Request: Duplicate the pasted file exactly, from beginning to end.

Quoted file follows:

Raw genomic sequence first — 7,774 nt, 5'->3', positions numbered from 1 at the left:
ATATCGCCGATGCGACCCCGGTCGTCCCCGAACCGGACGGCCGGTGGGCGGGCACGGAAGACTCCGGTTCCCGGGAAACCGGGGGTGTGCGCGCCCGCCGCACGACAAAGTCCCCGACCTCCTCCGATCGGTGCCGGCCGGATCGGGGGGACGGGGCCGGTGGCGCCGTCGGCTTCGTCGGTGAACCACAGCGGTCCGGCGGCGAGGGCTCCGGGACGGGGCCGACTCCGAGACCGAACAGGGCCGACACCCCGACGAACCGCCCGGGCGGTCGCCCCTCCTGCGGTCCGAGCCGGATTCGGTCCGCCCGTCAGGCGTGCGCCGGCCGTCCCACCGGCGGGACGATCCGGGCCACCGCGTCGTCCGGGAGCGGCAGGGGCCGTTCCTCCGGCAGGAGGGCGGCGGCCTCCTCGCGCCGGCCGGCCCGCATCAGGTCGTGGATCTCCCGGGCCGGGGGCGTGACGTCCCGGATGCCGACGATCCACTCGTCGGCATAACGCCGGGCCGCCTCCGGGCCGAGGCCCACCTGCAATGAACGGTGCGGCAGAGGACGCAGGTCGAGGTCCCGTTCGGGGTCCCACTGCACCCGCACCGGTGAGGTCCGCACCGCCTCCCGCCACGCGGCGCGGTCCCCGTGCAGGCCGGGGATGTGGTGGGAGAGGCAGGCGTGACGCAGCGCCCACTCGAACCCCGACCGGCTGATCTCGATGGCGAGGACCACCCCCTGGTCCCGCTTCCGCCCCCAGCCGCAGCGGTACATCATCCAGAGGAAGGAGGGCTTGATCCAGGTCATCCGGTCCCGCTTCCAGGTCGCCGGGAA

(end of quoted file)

Raw genomic sequence first — 7,774 nt, 5'->3', positions numbered from 1 at the left:
ATATCGCCGATGCGACCCCGGTCGTCCCCGAACCGGACGGCCGGTGGGCGGGCACGGAAGACTCCGGTTCCCGGGAAACCGGGGGTGTGCGCGCCCGCCGCACGACAAAGTCCCCGACCTCCTCCGATCGGTGCCGGCCGGATCGGGGGGACGGGGCCGGTGGCGCCGTCGGCTTCGTCGGTGAACCACAGCGGTCCGGCGGCGAGGGCTCCGGGACGGGGCCGACTCCGAGACCGAACAGGGCCGACACCCCGACGAACCGCCCGGGCGGTCGCCCCTCCTGCGGTCCGAGCCGGATTCGGTCCGCCCGTCAGGCGTGCGCCGGCCGTCCCACCGGCGGGACGATCCGGGCCACCGCGTCGTCCGGGAGCGGCAGGGGCCGTTCCTCCGGCAGGAGGGCGGCGGCCTCCTCGCGCCGGCCGGCCCGCATCAGGTCGTGGATCTCCCGGGCCGGGGGCGTGACGTCCCGGATGCCGACGATCCACTCGTCGGCATAACGCCGGGCCGCCTCCGGGCCGAGGCCCACCTGCAATGAACGGTGCGGCAGAGGACGCAGGTCGAGGTCCCGTTCGGGGTCCCACTGCACCCGCACCGGTGAGGTCCGCACCGCCTCCCGCCACGCGGCGCGGTCCCCGTGCAGGCCGGGGATGTGGTGGGAGAGGCAGGCGTGACGCAGCGCCCACTCGAACCCCGACCGGCTGATCTCGATGGCGAGGACCACCCCCTGGTCCCGCTTCCGCCCCCAGCCGCAGCGGTACATCATCCAGAGGAAGGAGGGCTTGATCCAGGTCATCCGGTCCCGCTTCCAGGTCGCCGGGAA